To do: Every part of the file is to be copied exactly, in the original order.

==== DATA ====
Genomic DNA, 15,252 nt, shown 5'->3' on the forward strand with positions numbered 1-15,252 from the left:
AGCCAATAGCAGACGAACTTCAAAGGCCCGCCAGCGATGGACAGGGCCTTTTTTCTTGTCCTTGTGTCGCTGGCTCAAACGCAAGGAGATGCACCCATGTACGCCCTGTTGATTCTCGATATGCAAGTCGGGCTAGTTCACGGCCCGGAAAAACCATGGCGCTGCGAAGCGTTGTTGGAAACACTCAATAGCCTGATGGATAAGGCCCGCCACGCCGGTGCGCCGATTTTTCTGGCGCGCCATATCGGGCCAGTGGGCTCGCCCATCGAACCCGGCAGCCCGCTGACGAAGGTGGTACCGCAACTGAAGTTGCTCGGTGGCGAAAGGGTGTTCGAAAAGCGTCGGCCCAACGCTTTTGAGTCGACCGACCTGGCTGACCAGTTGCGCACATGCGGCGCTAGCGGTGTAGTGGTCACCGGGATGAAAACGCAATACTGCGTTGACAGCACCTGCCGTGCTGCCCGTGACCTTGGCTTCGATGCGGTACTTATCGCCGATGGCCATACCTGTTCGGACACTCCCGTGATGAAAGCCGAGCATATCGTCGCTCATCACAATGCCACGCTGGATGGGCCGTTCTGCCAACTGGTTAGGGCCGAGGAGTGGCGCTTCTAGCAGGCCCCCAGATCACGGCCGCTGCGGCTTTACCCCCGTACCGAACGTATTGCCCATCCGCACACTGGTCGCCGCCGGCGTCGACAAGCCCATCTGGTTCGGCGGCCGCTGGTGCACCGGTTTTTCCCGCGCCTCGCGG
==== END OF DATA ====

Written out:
Genomic DNA, 15,252 nt, shown 5'->3' on the forward strand with positions numbered 1-15,252 from the left:
AGCCAATAGCAGACGAACTTCAAAGGCCCGCCAGCGATGGACAGGGCCTTTTTTCTTGTCCTTGTGTCGCTGGCTCAAACGCAAGGAGATGCACCCATGTACGCCCTGTTGATTCTCGATATGCAAGTCGGGCTAGTTCACGGCCCGGAAAAACCATGGCGCTGCGAAGCGTTGTTGGAAACACTCAATAGCCTGATGGATAAGGCCCGCCACGCCGGTGCGCCGATTTTTCTGGCGCGCCATATCGGGCCAGTGGGCTCGCCCATCGAACCCGGCAGCCCGCTGACGAAGGTGGTACCGCAACTGAAGTTGCTCGGTGGCGAAAGGGTGTTCGAAAAGCGTCGGCCCAACGCTTTTGAGTCGACCGACCTGGCTGACCAGTTGCGCACATGCGGCGCTAGCGGTGTAGTGGTCACCGGGATGAAAACGCAATACTGCGTTGACAGCACCTGCCGTGCTGCCCGTGACCTTGGCTTCGATGCGGTACTTATCGCCGATGGCCATACCTGTTCGGACACTCCCGTGATGAAAGCCGAGCATATCGTCGCTCATCACAATGCCACGCTGGATGGGCCGTTCTGCCAACTGGTTAGGGCCGAGGAGTGGCGCTTCTAGCAGGCCCCCAGATCACGGCCGCTGCGGCTTTACCCCCGTACCGAACGTATTGCCCATCCGCACACTGGTCGCCGCCGGCGTCGACAAGCCCATCTGGTTCGGCGGCCGCTGGTGCACCGGTTTTTCCCGCGCCTCGCGG